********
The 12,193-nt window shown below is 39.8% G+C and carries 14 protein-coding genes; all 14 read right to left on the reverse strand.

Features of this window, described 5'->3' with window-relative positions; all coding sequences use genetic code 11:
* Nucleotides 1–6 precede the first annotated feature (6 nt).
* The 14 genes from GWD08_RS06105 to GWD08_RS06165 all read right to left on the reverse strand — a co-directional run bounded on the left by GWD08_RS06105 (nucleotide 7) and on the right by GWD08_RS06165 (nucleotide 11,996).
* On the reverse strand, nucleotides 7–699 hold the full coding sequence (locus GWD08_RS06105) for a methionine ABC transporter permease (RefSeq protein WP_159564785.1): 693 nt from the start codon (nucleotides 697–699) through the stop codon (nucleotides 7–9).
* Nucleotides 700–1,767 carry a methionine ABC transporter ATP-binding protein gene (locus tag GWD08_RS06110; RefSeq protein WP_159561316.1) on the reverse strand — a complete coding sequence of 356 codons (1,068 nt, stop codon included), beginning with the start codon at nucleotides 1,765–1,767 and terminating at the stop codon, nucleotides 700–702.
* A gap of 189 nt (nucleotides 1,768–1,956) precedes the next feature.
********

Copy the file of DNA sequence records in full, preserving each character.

The 12,193-nt window shown below is 39.8% G+C and carries 14 protein-coding genes; all 14 read right to left on the reverse strand.

Features of this window, described 5'->3' with window-relative positions; all coding sequences use genetic code 11:
* Nucleotides 1–6 precede the first annotated feature (6 nt).
* The 14 genes from GWD08_RS06105 to GWD08_RS06165 all read right to left on the reverse strand — a co-directional run bounded on the left by GWD08_RS06105 (nucleotide 7) and on the right by GWD08_RS06165 (nucleotide 11,996).
* On the reverse strand, nucleotides 7–699 hold the full coding sequence (locus GWD08_RS06105) for a methionine ABC transporter permease (RefSeq protein WP_159564785.1): 693 nt from the start codon (nucleotides 697–699) through the stop codon (nucleotides 7–9).
* Nucleotides 700–1,767 carry a methionine ABC transporter ATP-binding protein gene (locus tag GWD08_RS06110; RefSeq protein WP_159561316.1) on the reverse strand — a complete coding sequence of 356 codons (1,068 nt, stop codon included), beginning with the start codon at nucleotides 1,765–1,767 and terminating at the stop codon, nucleotides 700–702.
* A gap of 189 nt (nucleotides 1,768–1,956) precedes the next feature.